Tuesday, 27 November 2012

Pretend to be a designer!

Every knitter reaches the stage in their knitting career when they get fed up of just following patterns, and want to branch out into writing their own. While I have been perfectly at ease doing this with crochet (and have four original designs available for free here on the blog), knitting is a bit trickier because it's altogether more technical than crochet.

However, there exists a handy halfway step between simply following a pattern and whipping up something completely original - modifying an existing pattern. This is something I am beginning to master when it comes to fingerless gloves, having knit four pairs of gloves from the same basic pattern and ending up with four completely different and unique pairs of gloves!

The pattern is the Easy Half Mitten by Michelle Porter (a free Ravelry download).

I confess, I have yet to knit a pair that looks exactly as the pattern dictates. The very first time I knit these gloves was to make a matching pair for my Free Rapunzel hat:

I wanted a plain and simple mitt pattern that I could modify to incorporate the braided cable from the band of the hat.

There was a lot of scribbling and calculating involved before I actually cast on. The mitts are knit over 32 stitches, which means when you divide them across the dpns, you get 10 stitches on two of the needles and 12 on the third. I kept the 12 stitches on the middle needle, as these are the stitches that go across the back of your hand. This is where I was going to add my cables. I simply replaced all of the plain knit stitches on that needle with the chart from the free rapunzel pattern.

The other critical thing to remember about modifying plain mitt patterns is that once you start adding a design, your thumb has to move. On the left mitt, the thumb is as the pattern dictates, on the first needle in the round. But on the right mitt, you need to reverse the directions and knit the thumb on the third needle in the round. In the case of this pattern, that meant reversing the instructions so that when I got to the thumb part, instead of knitting 3 stitches then starting my thumb increases, I knit to the last four stitches and then started the thumb.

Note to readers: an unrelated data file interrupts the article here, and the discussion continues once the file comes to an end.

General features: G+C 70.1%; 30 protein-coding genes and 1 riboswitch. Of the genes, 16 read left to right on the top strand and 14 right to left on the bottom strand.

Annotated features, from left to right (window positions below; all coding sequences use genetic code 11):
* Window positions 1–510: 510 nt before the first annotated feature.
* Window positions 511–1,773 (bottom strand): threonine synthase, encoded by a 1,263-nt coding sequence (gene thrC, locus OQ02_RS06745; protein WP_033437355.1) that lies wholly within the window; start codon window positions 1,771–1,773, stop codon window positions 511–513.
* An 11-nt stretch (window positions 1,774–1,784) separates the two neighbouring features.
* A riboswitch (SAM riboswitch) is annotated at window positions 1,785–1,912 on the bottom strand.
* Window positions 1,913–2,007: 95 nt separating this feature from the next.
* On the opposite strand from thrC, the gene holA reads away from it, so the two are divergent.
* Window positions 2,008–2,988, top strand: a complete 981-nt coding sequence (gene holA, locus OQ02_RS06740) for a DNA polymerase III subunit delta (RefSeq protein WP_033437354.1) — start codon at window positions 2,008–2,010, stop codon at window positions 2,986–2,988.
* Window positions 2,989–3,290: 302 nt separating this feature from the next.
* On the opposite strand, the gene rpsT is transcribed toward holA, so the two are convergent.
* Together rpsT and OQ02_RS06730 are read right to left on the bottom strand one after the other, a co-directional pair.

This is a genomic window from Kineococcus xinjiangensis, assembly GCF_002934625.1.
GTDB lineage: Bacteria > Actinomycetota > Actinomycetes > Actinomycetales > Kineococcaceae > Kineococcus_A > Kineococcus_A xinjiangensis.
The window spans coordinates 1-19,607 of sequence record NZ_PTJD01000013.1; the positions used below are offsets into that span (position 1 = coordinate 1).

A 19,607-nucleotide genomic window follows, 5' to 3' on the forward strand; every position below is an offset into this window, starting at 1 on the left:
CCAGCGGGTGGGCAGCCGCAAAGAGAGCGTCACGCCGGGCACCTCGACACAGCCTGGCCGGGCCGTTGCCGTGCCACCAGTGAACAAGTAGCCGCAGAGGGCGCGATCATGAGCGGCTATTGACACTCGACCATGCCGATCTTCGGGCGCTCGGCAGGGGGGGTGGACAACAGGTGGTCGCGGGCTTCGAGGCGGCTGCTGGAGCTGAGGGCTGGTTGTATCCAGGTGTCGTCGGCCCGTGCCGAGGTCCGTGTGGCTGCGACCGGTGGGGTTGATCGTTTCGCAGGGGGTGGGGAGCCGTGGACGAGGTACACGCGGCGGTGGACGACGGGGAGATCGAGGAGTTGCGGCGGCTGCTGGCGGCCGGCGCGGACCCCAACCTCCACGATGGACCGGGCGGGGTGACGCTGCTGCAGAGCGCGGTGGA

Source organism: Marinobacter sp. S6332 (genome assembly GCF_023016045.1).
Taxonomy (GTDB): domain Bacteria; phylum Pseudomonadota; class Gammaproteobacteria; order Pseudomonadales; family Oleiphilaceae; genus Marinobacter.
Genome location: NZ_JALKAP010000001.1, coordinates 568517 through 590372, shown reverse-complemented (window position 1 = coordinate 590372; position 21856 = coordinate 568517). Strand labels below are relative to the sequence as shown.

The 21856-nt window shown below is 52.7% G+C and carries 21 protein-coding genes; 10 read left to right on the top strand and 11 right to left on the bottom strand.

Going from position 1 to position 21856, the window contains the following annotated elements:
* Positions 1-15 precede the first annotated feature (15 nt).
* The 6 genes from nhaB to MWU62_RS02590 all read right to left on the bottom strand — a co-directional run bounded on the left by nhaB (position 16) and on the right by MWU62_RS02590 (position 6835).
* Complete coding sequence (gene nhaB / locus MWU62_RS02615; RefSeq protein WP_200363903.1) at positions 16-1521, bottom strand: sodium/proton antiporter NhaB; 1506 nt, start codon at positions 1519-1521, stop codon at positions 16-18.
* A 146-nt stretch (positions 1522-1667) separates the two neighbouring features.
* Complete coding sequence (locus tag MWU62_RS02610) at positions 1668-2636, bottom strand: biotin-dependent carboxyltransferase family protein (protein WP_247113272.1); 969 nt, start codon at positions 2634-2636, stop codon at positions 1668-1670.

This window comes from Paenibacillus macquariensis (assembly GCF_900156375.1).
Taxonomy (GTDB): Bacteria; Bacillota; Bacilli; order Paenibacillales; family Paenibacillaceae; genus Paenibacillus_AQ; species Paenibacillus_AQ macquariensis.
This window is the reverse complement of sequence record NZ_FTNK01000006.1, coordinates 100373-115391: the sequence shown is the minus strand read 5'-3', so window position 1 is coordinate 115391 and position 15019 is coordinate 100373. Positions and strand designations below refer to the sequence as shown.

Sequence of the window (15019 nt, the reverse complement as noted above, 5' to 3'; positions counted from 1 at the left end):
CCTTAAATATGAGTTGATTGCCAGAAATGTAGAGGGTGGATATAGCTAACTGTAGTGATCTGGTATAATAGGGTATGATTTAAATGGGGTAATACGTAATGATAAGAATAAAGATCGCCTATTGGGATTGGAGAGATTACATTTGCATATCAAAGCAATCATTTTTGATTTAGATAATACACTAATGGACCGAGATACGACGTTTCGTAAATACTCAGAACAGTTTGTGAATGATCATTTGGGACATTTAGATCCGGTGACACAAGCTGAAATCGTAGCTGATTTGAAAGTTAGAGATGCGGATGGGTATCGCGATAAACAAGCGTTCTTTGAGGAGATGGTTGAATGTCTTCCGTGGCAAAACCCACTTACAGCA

I also found the pattern didn't make the gloves long enough (maybe I have extra long hands?) so I added extra plain knit rows before and after the thumb gusset to make sure the cuffs sat comfortably over my wrist and knuckles.

Emboldened by my success in modifying this pattern, I offered to knit Jamie a pair.

He asked for warm, black fingerless gloves to wear when LRPing. I had just finished a pair of fingered fingerless gloves so understood the principles behind knitting proper fingers and thumbs on gloves. So once again I pulled out this easy mitt pattern, and adapted it to my needs. As Jamie has bigger hands than me, I cast on 36 stitches instead of 32, and used slightly bigger needles than I had the first time (5mm, as opposed to 4.5mm). I knit the gloves pretty much as per the pattern initially (although I did add an extra plain knit round before the thumb increases). But instead of binding off the thumb stitches where told, I just transferred them to waste yarn and continued following the pattern for the hand.

I then did some crazy maths to work out how to divide my 36 stitches evenly across four fingers. Looking at my hastily scribbled notes (another tip - make a note of everything you do that is different to the pattern, especially if you're making something that comes in a pair and you want them to look the same!) I took 9 stitches for the pinkie and cast on one across the gap, making 10 stitches. As I had done on the leafy fingerless mitts, I then returned all 27 of the remaining live stitches to my needles, picked up a stitch where I'd cast on across the gap and knit 3 more rounds (look at your hands, your pinkie starts below the rest of your fingers). I now had 28 live stitches, from which I needed three more fingers.